Jesus Christ, when he died on the cross for our sins, took upon himself the sins of the entire world. When he died, our sins died with him and were buried with him, and when he was resurrected from the dead, he rose victorious over sin, hell, Satan and death. By his grace, through faith in him, we can be forgiven our sins, delivered both from the penalty of sin (eternal damnation) and from slavery to sin, and be set free to now come under the control of his righteousness, and to have the promise of eternal life with God. God “made Him who knew no sin to be sin on our behalf, so that we might become the righteousness of God in Him” (2 Co. 5:21). By his stripes we are healed.
Jesus Christ cleanses our hearts from sin when we respond to the gospel in faith, and in the power of the Spirit working within us in spiritual transformation we die with Christ to sin, and we are resurrected with Christ to newness of life, “created to be like God in true righteousness and holiness” (Eph. 4:24). Coming to faith in Jesus Christ is not an intellectual assent to what he did for us in dying for our sins. It is not an emotional decision we make at an altar to invite Christ into our hearts. Jesus said we must be “born again,” or “born from above.” In other words, becoming a Christian is like going from a caterpillar to a butterfly. It is a metamorphosis. We no longer walk according to our sinful flesh, but we now walk (conduct our lives) according to the Spirit. If we walk according to the flesh, we will die, but if by the Spirit we are putting to death the deeds of the flesh, we will live.
He Calls Sinners (Mk. 2:15-17)
And it happened that He was reclining at the table in his house, and many tax collectors and sinners were dining with Jesus and His disciples; for there were many of them, and they were following Him. When the scribes of the Pharisees saw that He was eating with the sinners and tax collectors, they said to His disciples, “Why is He eating and drinking with tax collectors and sinners?” And hearing this, Jesus said to them, “It is not those who are healthy who need a physician, but those who are sick; I did not come to call the righteous, but sinners.”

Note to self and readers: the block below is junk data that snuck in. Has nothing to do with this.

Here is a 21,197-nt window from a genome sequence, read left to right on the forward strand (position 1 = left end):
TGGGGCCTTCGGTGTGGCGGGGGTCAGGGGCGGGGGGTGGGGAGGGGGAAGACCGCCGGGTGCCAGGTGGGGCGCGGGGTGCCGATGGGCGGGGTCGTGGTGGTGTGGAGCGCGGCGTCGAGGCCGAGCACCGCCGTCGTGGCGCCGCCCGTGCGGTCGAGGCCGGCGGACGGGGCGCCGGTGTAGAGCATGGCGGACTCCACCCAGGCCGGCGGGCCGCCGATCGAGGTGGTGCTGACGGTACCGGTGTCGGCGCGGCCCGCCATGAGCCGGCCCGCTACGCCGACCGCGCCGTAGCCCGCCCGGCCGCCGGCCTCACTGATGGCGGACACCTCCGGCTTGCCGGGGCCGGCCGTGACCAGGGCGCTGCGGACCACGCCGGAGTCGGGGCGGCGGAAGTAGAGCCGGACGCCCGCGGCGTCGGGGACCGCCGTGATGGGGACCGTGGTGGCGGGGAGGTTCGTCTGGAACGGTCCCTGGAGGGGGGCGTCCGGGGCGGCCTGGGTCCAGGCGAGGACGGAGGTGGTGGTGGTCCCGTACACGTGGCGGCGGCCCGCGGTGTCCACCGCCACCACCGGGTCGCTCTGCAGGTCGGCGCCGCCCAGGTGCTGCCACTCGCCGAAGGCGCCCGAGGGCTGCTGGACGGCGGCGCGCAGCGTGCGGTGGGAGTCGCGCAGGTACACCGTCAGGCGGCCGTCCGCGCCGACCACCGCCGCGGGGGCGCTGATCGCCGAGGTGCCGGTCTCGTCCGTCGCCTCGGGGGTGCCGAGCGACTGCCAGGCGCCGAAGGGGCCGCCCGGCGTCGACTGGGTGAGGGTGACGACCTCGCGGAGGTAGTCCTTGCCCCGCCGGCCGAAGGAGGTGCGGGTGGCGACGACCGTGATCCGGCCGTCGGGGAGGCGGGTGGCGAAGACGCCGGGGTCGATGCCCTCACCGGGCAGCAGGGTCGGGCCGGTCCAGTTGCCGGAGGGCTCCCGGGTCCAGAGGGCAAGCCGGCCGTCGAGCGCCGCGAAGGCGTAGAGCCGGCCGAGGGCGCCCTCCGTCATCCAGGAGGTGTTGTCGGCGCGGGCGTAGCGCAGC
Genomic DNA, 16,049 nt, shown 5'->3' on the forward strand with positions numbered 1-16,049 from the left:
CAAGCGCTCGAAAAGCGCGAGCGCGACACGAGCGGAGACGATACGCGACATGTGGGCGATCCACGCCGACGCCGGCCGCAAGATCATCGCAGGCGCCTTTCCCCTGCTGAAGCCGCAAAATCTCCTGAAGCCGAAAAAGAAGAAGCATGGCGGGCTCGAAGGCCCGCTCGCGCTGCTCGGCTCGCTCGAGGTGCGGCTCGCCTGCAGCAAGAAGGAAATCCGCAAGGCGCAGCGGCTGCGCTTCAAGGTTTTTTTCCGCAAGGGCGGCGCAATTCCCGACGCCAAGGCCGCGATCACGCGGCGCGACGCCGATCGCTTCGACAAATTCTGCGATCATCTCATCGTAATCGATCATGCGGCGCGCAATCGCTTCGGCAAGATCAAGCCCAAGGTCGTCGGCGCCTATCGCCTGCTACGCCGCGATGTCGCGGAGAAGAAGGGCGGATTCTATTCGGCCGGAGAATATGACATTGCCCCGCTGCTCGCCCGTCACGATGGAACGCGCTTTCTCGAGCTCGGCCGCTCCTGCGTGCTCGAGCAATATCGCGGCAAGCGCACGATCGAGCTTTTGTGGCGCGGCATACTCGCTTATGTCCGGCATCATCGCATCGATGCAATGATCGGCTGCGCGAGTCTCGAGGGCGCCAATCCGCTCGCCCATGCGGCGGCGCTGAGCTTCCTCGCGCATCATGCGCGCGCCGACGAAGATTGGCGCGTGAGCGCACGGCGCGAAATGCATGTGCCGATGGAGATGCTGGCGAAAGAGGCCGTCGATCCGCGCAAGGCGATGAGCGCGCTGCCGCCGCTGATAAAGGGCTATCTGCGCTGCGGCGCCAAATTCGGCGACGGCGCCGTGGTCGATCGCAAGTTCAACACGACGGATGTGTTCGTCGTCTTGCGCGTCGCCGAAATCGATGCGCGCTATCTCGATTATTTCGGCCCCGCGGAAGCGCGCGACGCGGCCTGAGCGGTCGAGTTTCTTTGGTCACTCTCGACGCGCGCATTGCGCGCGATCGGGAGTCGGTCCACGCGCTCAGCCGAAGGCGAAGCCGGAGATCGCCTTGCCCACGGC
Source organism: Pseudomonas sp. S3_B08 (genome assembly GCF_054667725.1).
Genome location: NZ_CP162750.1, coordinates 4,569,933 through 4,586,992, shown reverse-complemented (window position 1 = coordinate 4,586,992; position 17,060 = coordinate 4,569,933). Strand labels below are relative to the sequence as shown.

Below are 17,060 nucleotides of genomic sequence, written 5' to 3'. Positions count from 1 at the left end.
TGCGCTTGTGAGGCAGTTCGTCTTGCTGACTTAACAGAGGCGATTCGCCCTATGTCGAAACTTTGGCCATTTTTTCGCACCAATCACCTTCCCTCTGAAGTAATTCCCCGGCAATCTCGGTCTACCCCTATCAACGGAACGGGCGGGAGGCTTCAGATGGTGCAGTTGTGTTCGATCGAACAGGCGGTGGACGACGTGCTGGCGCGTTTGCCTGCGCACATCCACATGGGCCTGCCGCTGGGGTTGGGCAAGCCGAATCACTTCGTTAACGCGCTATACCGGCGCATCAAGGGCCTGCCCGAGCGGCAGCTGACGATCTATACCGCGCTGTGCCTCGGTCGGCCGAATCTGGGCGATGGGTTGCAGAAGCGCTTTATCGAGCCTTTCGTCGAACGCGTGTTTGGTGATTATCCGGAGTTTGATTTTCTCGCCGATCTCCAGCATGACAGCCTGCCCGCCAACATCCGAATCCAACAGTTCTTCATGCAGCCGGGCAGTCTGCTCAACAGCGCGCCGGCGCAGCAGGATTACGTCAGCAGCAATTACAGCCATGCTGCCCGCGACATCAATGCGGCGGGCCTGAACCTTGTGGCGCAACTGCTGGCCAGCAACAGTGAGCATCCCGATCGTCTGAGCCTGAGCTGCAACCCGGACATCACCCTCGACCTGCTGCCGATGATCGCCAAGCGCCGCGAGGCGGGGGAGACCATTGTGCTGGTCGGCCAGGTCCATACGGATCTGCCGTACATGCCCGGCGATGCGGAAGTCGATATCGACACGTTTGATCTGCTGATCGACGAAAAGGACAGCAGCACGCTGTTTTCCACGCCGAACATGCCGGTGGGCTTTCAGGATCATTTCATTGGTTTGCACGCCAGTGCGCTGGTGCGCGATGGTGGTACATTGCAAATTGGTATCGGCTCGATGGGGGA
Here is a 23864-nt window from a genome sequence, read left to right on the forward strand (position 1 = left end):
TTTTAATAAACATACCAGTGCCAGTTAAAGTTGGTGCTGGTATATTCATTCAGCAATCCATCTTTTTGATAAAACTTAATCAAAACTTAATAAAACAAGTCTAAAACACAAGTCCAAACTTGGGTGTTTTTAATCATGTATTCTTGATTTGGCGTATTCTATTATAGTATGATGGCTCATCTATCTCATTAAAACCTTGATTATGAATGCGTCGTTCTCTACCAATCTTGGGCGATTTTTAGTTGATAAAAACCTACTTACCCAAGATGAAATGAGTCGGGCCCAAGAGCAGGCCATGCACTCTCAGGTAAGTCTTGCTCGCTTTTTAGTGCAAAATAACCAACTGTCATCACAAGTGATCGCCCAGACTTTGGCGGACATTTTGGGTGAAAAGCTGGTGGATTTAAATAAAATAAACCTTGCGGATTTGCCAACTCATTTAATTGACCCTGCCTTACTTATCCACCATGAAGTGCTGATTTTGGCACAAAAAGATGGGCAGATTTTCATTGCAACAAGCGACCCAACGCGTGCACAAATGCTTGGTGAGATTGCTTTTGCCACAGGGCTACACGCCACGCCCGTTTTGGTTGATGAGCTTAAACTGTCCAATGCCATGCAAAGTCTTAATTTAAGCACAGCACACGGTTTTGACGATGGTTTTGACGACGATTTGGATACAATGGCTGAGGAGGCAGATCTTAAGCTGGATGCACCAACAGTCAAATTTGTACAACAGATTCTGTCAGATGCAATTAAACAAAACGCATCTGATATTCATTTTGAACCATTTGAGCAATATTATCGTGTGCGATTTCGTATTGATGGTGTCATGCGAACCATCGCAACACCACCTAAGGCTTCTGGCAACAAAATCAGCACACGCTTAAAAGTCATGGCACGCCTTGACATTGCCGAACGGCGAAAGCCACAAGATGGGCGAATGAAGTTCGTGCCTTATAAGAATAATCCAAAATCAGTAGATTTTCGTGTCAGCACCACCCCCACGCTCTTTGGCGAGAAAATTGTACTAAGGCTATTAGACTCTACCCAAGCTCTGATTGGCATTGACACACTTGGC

Jesus does not accept us because of our own righteousness. We can do nothing to earn or to deserve our own salvation. No amount of good works we might do can get us into heaven. Our good will never outweigh our bad. When we are born into this world, we are born with sin natures, destined for hell, without God and without hope. We do not have the ability to affect our own salvation. Only by God’s grace, because of Jesus’ blood sacrifice for our sins, can we be forgiven our sin, be set free from slavery to sin, and be given new lives in Christ to be lived in the Spirit in Christ’s righteousness and holiness.
Yet, we must believe in him in order to be saved. Only those who acknowledge that they are sinners and that they need a Savior are in the right frame of mind and heart to receive God’s free gift of salvation. If we are filled with self-righteousness, we will never see our need of Christ and of his salvation. We must humble ourselves before God, repent of our sins, believe in what he did for us on the cross in dying for our sin, and turn to follow him with our lives in obedience to his Word and to his will for our lives. This is why Jesus died, not just to deliver us out of hell and to promise us heaven when we die, but to set us free from our slavery to sin and the control of Satan over our lives, and to put within us the life of himself that we might now come under the control of his righteousness and walk in his Spirit the rest of our days, not in absolute sinless perfection, but daily walking in his grace and mercy, putting off the “old man,” and daily putting on Christ and his holiness.
Give Me Jesus
Oh, What Gladness!
An Original Work / December 2, 2013
Give me Jesus. He’s my Savior.
I’ll walk with Him in His favor.
I’ll abide in His love always;
Follow His ways to the end.
Jesus is the Son of God.
He died upon a cruel cross.
He’s forgiven all my failures
By His mercy and His love.
Give me Jesus – His compassion,
And His mercy; loving kindness.
Let Him teach me how to love Him,
And to please Him. He’s my friend.
Jesus died for all our sin
So we could have eternal life.
He will free you from your bondage
If you trust Him with your life.
Give me Jesus. Let me trust Him.
May I listen to His teachings.
May I follow where He leads me
In His service. He’s my Lord.
Jesus Christ will come again
To take His bride to be with Him.
Oh, what gladness; free from sadness
When I meet Him in the air.